C Is For Chupacabra
|Plush, cuddly Chupacabra|
In March of 1995, such a predator made its presence known on the small island of Puerto Rico. Eight sheep were found dead, completely drained of blood, each with three small round holes in their chests. People murmured that "El Vampiro de Moca" had returned, referring to a mysterious creature that had caused hundreds of similar livestock deaths across Puerto Rico in 1975. The murmurs turned to alarm when those eight sheep proved to be only the beginning of a year-long killing spree that would leave hundreds of pets and farm animals punctured, exsanguinated and lifeless.
In August 1995 the first eyewitness report came in, vividly detailing a reptilian creature with smooth greenish-gray skin, three or four feet tall, with large glowing eyes and a row of sharp spines running down its back. 1975's "Vampire of Moca" had been described as a smallish winged creature, part bird and part reptile: this new beast was clearly something different. It was dubbed "El Chupacabra," the goatsucker, and the livestock death toll rose into the hundreds in Puerto Rico that year. The culprit was spotted from time to time, but now witnesses were insisting they'd seen a creature something like a cross between a dog and a kangaroo, with large fangs and claws. One man who needed medical attention for the cuts and scratches on his torso claimed to have been assaulted from behind by a gorilla. (Puerto Rico is notably gorilla-free.) Later that year the beast apparently left Puerto Rico and began wreaking its havoc in the US, Mexico and South America, where some witnesses claimed to see a strange, hairless creature resembling a wild dog.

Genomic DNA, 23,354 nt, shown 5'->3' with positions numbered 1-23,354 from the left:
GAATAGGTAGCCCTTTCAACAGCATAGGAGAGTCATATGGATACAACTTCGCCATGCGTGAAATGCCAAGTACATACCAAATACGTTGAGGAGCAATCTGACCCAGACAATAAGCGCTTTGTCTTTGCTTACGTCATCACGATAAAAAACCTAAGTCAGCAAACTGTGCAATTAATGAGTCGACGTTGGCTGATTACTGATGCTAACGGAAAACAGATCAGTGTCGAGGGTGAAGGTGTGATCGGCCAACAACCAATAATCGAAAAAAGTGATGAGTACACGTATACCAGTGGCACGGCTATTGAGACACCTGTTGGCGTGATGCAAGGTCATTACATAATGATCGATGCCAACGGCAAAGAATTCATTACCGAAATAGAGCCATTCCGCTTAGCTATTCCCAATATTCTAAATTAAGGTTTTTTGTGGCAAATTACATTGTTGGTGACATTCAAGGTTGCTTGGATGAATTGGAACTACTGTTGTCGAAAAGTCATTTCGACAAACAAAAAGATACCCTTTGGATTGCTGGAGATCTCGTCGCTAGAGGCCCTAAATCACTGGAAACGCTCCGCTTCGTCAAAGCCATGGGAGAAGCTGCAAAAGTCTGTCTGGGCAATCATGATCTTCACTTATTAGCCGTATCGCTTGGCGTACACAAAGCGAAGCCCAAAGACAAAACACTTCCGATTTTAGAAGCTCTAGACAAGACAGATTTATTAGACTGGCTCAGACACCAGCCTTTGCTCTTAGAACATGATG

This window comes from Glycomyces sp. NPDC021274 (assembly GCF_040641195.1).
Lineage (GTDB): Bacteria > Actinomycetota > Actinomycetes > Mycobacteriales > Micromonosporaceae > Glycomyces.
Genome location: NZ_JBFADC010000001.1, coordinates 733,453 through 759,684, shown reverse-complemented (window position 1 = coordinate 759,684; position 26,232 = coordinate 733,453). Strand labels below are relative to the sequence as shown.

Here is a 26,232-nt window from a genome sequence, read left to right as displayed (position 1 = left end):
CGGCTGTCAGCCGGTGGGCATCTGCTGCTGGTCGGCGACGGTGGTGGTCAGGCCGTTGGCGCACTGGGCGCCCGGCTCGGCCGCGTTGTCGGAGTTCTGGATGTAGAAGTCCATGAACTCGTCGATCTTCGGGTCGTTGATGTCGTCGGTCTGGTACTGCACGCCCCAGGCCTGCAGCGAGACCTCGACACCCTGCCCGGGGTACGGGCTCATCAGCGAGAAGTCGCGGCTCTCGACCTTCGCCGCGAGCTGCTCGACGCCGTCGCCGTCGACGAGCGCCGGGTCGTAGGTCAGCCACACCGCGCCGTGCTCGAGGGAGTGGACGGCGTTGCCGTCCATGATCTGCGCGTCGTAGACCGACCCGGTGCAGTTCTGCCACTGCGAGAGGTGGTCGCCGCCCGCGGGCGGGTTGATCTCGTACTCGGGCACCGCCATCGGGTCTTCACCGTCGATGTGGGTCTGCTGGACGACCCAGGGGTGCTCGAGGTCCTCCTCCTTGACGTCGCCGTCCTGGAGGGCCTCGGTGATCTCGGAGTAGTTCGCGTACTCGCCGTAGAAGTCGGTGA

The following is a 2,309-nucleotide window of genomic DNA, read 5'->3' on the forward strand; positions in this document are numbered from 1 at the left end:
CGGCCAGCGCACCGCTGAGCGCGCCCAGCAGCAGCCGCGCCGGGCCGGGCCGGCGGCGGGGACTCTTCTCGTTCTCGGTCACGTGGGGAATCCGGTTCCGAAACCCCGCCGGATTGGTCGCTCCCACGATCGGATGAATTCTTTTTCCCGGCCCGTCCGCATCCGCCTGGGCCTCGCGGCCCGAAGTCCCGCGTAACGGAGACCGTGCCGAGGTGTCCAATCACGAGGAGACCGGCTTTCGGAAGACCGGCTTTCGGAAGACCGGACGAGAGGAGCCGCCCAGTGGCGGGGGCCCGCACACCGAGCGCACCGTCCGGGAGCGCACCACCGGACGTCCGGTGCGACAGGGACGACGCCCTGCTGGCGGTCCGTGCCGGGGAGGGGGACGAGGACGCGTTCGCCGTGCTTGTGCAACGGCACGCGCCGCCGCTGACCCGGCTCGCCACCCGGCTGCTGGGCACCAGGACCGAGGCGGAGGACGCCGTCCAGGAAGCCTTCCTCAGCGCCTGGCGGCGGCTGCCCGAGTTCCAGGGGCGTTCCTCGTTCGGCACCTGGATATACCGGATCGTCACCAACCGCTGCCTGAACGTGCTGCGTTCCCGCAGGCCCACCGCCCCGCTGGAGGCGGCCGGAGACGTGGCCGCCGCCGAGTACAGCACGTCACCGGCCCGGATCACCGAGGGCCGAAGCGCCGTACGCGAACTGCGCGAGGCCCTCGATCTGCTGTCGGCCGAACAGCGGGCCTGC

So why don't the witness accounts agree? Part of the mystery may have been solved when it was revealed that the first eyewitness had basically described the aliens from the movie "Species," which she had watched a few weeks earlier. This undermined the credibility of her account, and made her version of the creature seem less likely to be accurate. As for the hairless wild dogs, there has been a documented rise in cases of mange in recent years, possibly due to global warming. That leaves the fanged bipedal kangaroo-dog, and theories on its origin span the spectrum from alien visitation to government experimentation.
|Do Not Feed the Chupacabras|
Debora Silkotch has a personal blog,"I'm Probably Overthinking This," and a mild Twitter addiction (@Dsilkotch). In her spare time she continues to make preparations for the Zombie Apocalypse.